How Iranian nuclear scientist's assassination will affect Tehran's strategy
In Iran's eyes, the assassination of another Iranian nuclear scientist is proof that the West's carrot-and-stick policy has become solely punitive – giving Tehran little reason to compromise.
Istanbul, Turkey — With Wednesday’s assassination of an Iranian nuclear scientist – widely seen as the latest strike in a broader covert war – and impending sanctions targeting Iran’s oil industry, tensions between the Islamic Republic and the West have escalated to their highest pitch in years.
The assassins remain unknown, but Iran is vowing to strike back against the US and Israel for the killing of Mostafa Ahmadi Roshan.
Iran’s hard-line Kayhan newspaper stated that retaliation is “legal under international law,” and that “assassination of Israeli officials and military members are achievable. One Iranian intelligence official was quoted by the hard-line Rajanews warning that “Iran’s reactions will extend beyond the borders [of Iran] and beyond the region.”
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The fevered rhetoric is further proof, analysts say, that what began as a US-led carrot-and-stick policy designed to goad Iran into dropping any aspirations of developing nuclear weapons has turned into a purely punitive approach that leaves Iranian leaders little reason to cooperate.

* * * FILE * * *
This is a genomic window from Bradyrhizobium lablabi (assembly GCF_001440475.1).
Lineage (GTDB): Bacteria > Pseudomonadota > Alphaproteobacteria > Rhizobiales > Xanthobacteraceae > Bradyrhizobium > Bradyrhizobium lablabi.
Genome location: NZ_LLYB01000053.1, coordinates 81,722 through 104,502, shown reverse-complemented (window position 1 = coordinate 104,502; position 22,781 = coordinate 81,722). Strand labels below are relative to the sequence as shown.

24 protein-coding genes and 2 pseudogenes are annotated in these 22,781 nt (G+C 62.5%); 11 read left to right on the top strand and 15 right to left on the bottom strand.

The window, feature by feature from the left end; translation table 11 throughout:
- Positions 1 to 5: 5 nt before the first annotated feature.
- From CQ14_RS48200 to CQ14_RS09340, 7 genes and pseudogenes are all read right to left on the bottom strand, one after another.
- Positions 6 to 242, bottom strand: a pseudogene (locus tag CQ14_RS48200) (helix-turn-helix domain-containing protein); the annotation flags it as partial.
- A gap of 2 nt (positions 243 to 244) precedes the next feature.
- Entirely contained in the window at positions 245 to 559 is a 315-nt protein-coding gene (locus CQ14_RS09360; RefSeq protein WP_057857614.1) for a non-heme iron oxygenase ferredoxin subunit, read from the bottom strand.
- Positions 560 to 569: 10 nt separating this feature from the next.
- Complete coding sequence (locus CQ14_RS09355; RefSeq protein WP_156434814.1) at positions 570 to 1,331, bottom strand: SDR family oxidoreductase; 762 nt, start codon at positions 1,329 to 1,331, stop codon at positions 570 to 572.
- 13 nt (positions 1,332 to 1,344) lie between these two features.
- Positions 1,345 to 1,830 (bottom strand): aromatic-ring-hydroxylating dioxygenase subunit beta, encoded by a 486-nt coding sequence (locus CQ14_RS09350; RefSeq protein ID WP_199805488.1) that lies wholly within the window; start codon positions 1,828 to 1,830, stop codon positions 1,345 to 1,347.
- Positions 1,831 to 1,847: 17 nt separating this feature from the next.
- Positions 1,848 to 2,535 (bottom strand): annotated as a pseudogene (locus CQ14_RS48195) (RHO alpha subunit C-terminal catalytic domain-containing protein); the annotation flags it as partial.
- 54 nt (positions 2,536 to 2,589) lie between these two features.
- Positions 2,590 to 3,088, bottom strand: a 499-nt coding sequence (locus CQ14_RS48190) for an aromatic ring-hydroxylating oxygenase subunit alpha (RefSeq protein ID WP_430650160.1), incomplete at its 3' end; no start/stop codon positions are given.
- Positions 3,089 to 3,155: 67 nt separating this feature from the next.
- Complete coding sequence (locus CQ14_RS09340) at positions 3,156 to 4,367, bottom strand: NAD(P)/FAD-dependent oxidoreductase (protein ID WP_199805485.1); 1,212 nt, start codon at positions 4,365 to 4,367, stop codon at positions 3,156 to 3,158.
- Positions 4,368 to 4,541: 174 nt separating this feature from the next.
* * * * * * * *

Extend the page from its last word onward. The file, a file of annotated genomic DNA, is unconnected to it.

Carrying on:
“They have very few tools in their tool kit right now, and in a sense we have pushed them into a corner with sanctions,” says Anoushiravan Ehteshami, an Iran specialist at Durham University in England.
“So what else do [Iranian leaders] have to lose? If they retaliate, they can change the game a bit, and that’s what they are doing,” says Mr. Ehteshami. “Of course, when you start changing the game a bit, you don’t quite control how much you change. You can unleash all kinds of forces.”
Indeed, the stage appears set for a highly volatile year, as both the United States and Iran prepare for important elections, Tehran faces key decisions on its nuclear program, and an Iranian-American convicted of spying sits on death row in Iran.
Vow to answer 'threats with threats'
When Iran’s supreme religious leader looked out on his nation’s strategic landscape in mid-November, he saw many gathering storm clouds.
Enemies were readying tougher sanctions – perhaps to embargo oil, Iran’s economic lifeblood. They were killing Iranian nuclear scientists. They had sent the computer virus Stuxnet to disrupt Iran’s uranium enrichment. Their agents were reportedly inside Iran, replacing street signs and bricks in buildings with new ones equipped with radiation detectors.
And the United Nations nuclear watchdog had just published details of alleged “systematic” nuclear weapons-related work by Iran through late 2003, and declared of “particular concern” more episodic work as recently as 2009 – prompting fresh global opprobrium.
So Ayatollah Ali Khamenei issued a warning that Iran would “answer threats with threats.”